5. We have gamepad support working right out of the box (excluding XBOX controllers which will need a 3rd party driver to use). Almost all the popular HID compliant controllers will work. (If we missed one, tell us!) Simply connect it, and OpenEmu does the rest (it auto-assigns buttons). Do we recommend a controller?... sure, possibly the WiiU Pro controller.

6. Skeumorphism. Thats right, we do it. Hopefully tastefully. The main application is extremely simple and understated. (though purposely black so that your games stand out and look great). The controller preference screen (as shown by MacRumors screenshots) are were we go to town. Its actually interactive. Click the buttons on the images and it interacts. Its done that way to aid the understanding of the hardware you are playing, as well as a general visual & interactive aid to re-assignment of gamepad or keyboard inputs. Trust me, we didnt go to the Scott Forstall school of visual design but nor did we get the google iron out.

7. When is it out? Setting dates in open source hobby software is suicide! Sorry... compile it or ask a friend who has used it. Then take a guess how close you think it is. :p

8. Is this illegal? No, emulators aren't illegal (at best a mild shade of grey). We don't distribute any BIOS stuff or ROMs. We provide the tool, its up to you what you want to do with it. We will provide and promote legal gameplay solutions (see below).

9. We plan to offer a original homebrew ROM pack upon release should you not have any old games at hand but want to see what this emulation thing is all about.

10. What about Retrode? Ah yes Retrode (some of the OpenEmu team have helped on that project)... in the meantime, let me just put this here and say that this will be the most legal way to play and backup your games soon:



Want to know more? Then hit us up on Twitter (@OpenEmu) or browse our GitHub page.

Thanks
Rating: 15 Votes
17 months ago
OMG! Road Rash for Sega Genesis would be awesome. Been a loooooooong time since I've flown around corners in the air at over 100mph while beating someone else with a club!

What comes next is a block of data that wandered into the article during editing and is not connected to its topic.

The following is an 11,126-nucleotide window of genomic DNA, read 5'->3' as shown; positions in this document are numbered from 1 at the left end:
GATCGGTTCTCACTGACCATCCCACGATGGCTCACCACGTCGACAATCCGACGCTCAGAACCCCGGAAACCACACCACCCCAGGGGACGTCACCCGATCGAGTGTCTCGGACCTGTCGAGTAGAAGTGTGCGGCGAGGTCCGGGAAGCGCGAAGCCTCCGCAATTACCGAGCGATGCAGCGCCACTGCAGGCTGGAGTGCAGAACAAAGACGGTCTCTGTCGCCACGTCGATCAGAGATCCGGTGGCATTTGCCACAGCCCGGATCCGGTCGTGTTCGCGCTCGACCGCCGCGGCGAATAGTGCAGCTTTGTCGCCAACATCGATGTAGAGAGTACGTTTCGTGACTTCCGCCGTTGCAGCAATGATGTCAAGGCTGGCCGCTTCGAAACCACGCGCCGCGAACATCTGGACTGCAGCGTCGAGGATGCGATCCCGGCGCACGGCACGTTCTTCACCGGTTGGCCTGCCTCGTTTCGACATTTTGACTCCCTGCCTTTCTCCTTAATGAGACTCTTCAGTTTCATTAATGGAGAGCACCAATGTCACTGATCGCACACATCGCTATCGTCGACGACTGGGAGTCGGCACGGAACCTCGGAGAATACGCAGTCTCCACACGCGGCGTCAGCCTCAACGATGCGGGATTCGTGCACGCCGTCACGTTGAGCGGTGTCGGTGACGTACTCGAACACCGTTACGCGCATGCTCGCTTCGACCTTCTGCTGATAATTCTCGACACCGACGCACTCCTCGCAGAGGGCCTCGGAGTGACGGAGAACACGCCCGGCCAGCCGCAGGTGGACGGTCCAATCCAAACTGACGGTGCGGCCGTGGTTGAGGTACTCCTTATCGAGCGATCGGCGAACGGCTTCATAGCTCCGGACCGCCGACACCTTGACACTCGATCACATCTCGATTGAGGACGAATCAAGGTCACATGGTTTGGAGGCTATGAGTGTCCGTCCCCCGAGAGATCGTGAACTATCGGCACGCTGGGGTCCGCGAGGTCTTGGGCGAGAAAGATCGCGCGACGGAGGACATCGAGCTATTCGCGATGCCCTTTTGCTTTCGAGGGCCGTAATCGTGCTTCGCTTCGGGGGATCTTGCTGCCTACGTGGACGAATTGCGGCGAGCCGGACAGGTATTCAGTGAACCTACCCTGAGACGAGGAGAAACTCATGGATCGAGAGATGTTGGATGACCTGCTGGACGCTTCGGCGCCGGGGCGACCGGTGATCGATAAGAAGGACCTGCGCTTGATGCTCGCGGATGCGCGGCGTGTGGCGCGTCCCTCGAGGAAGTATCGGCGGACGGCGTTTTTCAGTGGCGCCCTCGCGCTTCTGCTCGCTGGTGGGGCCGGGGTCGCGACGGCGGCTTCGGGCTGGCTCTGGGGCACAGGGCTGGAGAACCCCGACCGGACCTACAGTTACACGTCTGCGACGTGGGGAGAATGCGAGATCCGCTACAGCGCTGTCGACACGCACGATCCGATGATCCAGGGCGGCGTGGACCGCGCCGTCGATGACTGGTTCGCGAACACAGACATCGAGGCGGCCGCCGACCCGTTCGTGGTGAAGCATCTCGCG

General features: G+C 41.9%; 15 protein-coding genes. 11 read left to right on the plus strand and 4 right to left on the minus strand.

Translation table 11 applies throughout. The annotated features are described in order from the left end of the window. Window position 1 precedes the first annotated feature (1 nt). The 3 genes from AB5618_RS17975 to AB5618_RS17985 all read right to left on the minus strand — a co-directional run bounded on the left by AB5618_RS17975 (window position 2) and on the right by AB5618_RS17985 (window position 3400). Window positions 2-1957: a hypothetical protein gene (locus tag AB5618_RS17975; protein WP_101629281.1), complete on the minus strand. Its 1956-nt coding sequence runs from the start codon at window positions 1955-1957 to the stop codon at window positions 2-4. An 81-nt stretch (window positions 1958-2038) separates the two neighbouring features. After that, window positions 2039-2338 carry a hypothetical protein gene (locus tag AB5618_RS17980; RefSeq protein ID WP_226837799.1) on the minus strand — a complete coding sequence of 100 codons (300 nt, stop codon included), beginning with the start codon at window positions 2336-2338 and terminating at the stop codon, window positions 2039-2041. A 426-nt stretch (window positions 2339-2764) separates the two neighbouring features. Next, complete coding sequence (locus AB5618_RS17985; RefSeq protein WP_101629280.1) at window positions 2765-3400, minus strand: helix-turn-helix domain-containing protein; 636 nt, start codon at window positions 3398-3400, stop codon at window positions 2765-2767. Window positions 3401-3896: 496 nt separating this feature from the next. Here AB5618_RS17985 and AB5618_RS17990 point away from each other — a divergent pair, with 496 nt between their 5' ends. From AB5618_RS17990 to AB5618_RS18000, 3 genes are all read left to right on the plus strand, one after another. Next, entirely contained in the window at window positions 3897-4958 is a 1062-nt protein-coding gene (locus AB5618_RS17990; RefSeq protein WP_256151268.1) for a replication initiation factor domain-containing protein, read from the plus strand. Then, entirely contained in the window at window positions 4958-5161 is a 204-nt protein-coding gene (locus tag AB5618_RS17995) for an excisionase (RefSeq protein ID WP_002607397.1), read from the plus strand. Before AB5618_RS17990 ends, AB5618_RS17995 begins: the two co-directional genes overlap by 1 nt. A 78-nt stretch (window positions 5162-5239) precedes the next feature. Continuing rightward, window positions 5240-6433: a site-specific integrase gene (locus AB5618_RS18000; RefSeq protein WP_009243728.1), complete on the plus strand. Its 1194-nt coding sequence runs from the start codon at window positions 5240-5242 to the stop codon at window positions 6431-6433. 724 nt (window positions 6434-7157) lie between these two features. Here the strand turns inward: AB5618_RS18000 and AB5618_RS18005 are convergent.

Rating: 8 Votes
17 months ago
wow would love to see the original Mario on NES ROMs in a legit easy to use marketplace.
Rating: 8 Votes
17 months ago
Skeumorphism!!!
Rating: 8 Votes
17 months ago
Oh yeah! Mario Kart, let em come!
Rating: 7 Votes
17 months ago
This.Is.Epic!
Rating: 7 Votes
17 months ago
Rating: 5 Votes
17 months ago
Will this allow me to play Pokemon red and blue at the same time, with linkage, allowing me to collect all 150 without cheat codes? Cause I'd pay for that...
Rating: 5 Votes
17 months ago

"You keep usin tha word. I don thing it means wha you thing it means."

Skeuomorphism = "an element of design or structure that serves little or no purpose in the artifact fashioned from the new material but was essential to the object made from the original material"

Reflecting real world objects is not skeuomorphism, unless that representation serves no purpose. e.g. using the same layout as a desk calendar in the calendar app, not skeuomorphism. Pieces of torn paper and leather texture in the same app, skeuomorphism.

This app is an emulator designed to authentically reproduce a device. Therefore, by definition it is not skeuomorphic.


Rating: 4 Votes